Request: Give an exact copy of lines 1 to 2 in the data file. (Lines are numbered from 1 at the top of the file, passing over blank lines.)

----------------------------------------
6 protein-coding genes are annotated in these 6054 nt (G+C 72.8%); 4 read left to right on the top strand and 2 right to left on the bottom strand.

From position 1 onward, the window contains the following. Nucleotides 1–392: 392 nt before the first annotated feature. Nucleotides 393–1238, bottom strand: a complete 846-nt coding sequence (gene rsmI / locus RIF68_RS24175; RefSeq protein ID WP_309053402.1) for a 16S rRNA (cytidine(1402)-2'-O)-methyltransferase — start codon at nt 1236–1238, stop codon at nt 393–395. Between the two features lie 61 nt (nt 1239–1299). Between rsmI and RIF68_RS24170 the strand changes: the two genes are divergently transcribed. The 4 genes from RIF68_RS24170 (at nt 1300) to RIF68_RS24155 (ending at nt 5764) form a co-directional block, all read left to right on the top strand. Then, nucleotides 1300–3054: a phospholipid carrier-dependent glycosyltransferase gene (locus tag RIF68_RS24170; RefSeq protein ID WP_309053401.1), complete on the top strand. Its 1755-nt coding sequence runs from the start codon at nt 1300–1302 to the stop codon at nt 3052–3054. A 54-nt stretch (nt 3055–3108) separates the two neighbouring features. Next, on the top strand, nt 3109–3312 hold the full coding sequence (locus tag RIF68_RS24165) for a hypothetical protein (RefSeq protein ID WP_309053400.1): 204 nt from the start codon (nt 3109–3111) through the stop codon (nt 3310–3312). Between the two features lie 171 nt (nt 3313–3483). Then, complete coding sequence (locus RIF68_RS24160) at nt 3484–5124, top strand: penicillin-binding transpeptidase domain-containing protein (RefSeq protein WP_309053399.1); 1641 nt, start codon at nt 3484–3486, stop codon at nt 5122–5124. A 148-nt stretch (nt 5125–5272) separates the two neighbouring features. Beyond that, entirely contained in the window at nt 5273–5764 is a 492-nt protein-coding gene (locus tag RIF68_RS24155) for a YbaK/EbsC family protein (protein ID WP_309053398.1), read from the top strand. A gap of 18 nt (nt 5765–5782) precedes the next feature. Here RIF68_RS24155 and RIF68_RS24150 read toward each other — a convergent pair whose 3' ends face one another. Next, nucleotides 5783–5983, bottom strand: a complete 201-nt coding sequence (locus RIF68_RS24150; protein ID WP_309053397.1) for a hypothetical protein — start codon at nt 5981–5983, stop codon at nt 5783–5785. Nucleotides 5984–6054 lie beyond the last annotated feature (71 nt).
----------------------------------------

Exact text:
6 protein-coding genes are annotated in these 6054 nt (G+C 72.8%); 4 read left to right on the top strand and 2 right to left on the bottom strand.

From position 1 onward, the window contains the following. Nucleotides 1–392: 392 nt before the first annotated feature. Nucleotides 393–1238, bottom strand: a complete 846-nt coding sequence (gene rsmI / locus RIF68_RS24175; RefSeq protein ID WP_309053402.1) for a 16S rRNA (cytidine(1402)-2'-O)-methyltransferase — start codon at nt 1236–1238, stop codon at nt 393–395. Between the two features lie 61 nt (nt 1239–1299). Between rsmI and RIF68_RS24170 the strand changes: the two genes are divergently transcribed. The 4 genes from RIF68_RS24170 (at nt 1300) to RIF68_RS24155 (ending at nt 5764) form a co-directional block, all read left to right on the top strand. Then, nucleotides 1300–3054: a phospholipid carrier-dependent glycosyltransferase gene (locus tag RIF68_RS24170; RefSeq protein ID WP_309053401.1), complete on the top strand. Its 1755-nt coding sequence runs from the start codon at nt 1300–1302 to the stop codon at nt 3052–3054. A 54-nt stretch (nt 3055–3108) separates the two neighbouring features. Next, on the top strand, nt 3109–3312 hold the full coding sequence (locus tag RIF68_RS24165) for a hypothetical protein (RefSeq protein ID WP_309053400.1): 204 nt from the start codon (nt 3109–3111) through the stop codon (nt 3310–3312). Between the two features lie 171 nt (nt 3313–3483). Then, complete coding sequence (locus RIF68_RS24160) at nt 3484–5124, top strand: penicillin-binding transpeptidase domain-containing protein (RefSeq protein WP_309053399.1); 1641 nt, start codon at nt 3484–3486, stop codon at nt 5122–5124. A 148-nt stretch (nt 5125–5272) separates the two neighbouring features. Beyond that, entirely contained in the window at nt 5273–5764 is a 492-nt protein-coding gene (locus tag RIF68_RS24155) for a YbaK/EbsC family protein (protein ID WP_309053398.1), read from the top strand. A gap of 18 nt (nt 5765–5782) precedes the next feature. Here RIF68_RS24155 and RIF68_RS24150 read toward each other — a convergent pair whose 3' ends face one another. Next, nucleotides 5783–5983, bottom strand: a complete 201-nt coding sequence (locus RIF68_RS24150; protein ID WP_309053397.1) for a hypothetical protein — start codon at nt 5981–5983, stop codon at nt 5783–5785. Nucleotides 5984–6054 lie beyond the last annotated feature (71 nt).